• Investing in Distillers for Alcoholic & non-Alcoholic Spirits
    • Investing in the manufacture of Alcoholic & Non-alcoholic Bitters, Syrups etc
    • Investing in Ready-to-Drink (RTD) cocktails distillers


    • Vaulting
    • Diamond refining

    Pharmaceuticals and Medical devices

    • Drugs and formulations
    • Dental implants and prostheses
    • Optical goods

    OEMs and Automotive Components

    • Moulds
    • Automotive filters
    • Machine parts

    Technical Textiles

    • Garments and non-garments (Medtech, Geotech etc.)

    Metal Fabrication

    • Steel bars
    • Die casts

    Printing and Packaging

    • Paper products
    • Flexible packaging
    • Carton boxes

    Plastic products

    Paints and Chemicals


  • The textile industry is considered as the catalyst of the Mauritian industrial revolution.  For the past 4 decades, the textile industry has played a key role by spurring economic growth and  attracting FDI from various countries, thus creating new employment opportunities and consolidating the manufacturing base of the economy.

    Evolving from a producer of basics in the 70’s to a vertically integrated supplier of high value added, design-led garments, the local textile industry is today geared to face challenges of a liberalized market place by providing flexible solutions adapted to the exact needs and requirements of buyers from all over the world. The local textile landscape is made up of a diversified base of manufacturers able to cater  for the needs  of a wide  spectrum of buyers with  a variety of options such as  price points, volumes and runs. Some of our leading entrepreneurial manufacturers have accumulated enough expertise to invest in additional production units  in  neighbouring countries, transferring knowledge to countries enjoying relatively low  labour costs,  while  providing the  right  degree of flexibility  for our clients.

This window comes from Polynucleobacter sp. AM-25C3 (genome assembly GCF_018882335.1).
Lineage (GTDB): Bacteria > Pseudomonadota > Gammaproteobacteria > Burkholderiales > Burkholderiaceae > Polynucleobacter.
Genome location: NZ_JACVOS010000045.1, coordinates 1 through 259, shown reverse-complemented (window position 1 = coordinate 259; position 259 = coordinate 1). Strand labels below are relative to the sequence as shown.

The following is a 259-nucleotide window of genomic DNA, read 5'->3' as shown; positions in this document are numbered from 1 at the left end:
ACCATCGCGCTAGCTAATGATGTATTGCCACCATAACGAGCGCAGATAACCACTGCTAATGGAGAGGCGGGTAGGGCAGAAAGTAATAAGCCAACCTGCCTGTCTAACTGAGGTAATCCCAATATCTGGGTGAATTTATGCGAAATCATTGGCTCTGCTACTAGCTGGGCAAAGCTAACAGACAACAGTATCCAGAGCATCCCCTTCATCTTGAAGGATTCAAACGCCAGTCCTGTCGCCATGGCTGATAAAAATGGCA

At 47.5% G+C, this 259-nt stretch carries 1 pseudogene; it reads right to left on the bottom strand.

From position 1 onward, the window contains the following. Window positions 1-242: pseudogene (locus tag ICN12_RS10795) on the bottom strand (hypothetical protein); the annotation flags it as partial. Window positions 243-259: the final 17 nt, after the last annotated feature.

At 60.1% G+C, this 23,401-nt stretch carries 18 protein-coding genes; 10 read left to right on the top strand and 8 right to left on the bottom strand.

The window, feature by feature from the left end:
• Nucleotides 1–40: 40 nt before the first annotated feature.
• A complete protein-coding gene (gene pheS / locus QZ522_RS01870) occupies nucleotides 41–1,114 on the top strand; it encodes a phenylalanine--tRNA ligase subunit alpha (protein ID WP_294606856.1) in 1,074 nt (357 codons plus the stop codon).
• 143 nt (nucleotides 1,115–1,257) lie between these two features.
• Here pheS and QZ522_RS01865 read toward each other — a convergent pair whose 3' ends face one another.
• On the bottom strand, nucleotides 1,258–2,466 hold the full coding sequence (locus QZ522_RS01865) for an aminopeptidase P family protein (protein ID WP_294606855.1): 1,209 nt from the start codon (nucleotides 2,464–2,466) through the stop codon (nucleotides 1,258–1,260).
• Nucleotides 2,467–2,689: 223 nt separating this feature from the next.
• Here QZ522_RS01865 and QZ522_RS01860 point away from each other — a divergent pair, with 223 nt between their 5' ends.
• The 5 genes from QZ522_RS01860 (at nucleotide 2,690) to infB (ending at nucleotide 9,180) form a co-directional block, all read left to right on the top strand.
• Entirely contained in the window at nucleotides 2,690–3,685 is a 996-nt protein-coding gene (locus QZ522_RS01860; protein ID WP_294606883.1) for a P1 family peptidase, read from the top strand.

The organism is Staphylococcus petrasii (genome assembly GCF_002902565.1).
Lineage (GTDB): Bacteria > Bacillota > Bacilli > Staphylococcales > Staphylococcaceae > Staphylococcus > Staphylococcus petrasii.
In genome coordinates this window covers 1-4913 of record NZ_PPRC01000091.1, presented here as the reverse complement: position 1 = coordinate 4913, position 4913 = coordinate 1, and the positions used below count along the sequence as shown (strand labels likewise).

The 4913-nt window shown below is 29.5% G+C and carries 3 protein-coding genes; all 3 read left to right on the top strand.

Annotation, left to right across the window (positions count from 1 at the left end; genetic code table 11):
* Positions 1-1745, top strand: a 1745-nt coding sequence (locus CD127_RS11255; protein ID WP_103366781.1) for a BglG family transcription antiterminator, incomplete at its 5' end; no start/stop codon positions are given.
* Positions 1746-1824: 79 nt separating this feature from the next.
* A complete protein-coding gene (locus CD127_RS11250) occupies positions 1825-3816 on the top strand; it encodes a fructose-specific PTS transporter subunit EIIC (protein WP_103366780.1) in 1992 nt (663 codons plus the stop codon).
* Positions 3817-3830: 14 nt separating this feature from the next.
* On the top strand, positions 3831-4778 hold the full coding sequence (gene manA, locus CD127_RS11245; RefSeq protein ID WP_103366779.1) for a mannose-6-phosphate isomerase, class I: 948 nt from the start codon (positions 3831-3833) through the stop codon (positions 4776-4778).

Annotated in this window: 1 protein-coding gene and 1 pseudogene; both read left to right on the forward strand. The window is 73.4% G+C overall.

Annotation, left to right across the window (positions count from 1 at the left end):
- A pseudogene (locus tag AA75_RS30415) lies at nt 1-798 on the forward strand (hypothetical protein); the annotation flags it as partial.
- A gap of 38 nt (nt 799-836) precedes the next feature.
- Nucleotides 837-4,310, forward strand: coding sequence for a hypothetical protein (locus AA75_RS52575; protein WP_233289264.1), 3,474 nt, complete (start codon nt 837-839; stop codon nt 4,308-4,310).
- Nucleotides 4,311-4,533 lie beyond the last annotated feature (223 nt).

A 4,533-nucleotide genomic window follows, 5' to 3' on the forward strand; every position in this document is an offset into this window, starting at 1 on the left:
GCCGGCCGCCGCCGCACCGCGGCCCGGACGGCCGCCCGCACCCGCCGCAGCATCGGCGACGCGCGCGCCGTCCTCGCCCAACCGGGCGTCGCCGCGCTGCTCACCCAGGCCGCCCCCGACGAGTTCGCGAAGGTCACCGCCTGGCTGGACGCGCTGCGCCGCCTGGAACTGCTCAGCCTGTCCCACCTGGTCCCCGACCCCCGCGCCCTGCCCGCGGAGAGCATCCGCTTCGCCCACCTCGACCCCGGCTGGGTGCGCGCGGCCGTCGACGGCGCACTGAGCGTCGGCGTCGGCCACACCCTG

The efficiency, expertise and agility of the sector have contributed in positioning  Mauritius as a textile  hub  of excellence  in Southern & Eastern Africa, making our success story a business model  that  is currently being benchmarked  across Africa. The Mauritian manufacturers have the capability to supply a wide range of textile products at varying price points, with a focus on quality that includes T-shirts, lingerie and loungewear, shirts, sportswear, trousers and denim, children’s wear, pullovers, uniforms and beachwear to name a few.